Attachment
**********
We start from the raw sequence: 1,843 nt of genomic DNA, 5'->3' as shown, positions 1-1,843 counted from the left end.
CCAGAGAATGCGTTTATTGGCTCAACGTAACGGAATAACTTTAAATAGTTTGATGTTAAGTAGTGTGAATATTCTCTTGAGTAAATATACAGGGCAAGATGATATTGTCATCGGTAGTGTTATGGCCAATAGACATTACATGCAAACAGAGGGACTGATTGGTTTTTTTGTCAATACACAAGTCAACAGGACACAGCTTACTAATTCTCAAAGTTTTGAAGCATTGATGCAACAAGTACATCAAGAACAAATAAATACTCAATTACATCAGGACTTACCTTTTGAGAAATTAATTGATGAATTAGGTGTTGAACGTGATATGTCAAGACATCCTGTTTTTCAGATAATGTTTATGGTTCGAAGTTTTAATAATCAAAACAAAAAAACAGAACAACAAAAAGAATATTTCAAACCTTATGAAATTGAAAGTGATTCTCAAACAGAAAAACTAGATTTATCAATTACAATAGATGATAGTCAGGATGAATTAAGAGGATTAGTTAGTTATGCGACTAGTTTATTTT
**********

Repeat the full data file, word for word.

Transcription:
We start from the raw sequence: 1,843 nt of genomic DNA, 5'->3' as shown, positions 1-1,843 counted from the left end.
CCAGAGAATGCGTTTATTGGCTCAACGTAACGGAATAACTTTAAATAGTTTGATGTTAAGTAGTGTGAATATTCTCTTGAGTAAATATACAGGGCAAGATGATATTGTCATCGGTAGTGTTATGGCCAATAGACATTACATGCAAACAGAGGGACTGATTGGTTTTTTTGTCAATACACAAGTCAACAGGACACAGCTTACTAATTCTCAAAGTTTTGAAGCATTGATGCAACAAGTACATCAAGAACAAATAAATACTCAATTACATCAGGACTTACCTTTTGAGAAATTAATTGATGAATTAGGTGTTGAACGTGATATGTCAAGACATCCTGTTTTTCAGATAATGTTTATGGTTCGAAGTTTTAATAATCAAAACAAAAAAACAGAACAACAAAAAGAATATTTCAAACCTTATGAAATTGAAAGTGATTCTCAAACAGAAAAACTAGATTTATCAATTACAATAGATGATAGTCAGGATGAATTAAGAGGATTAGTTAGTTATGCGACTAGTTTATTTT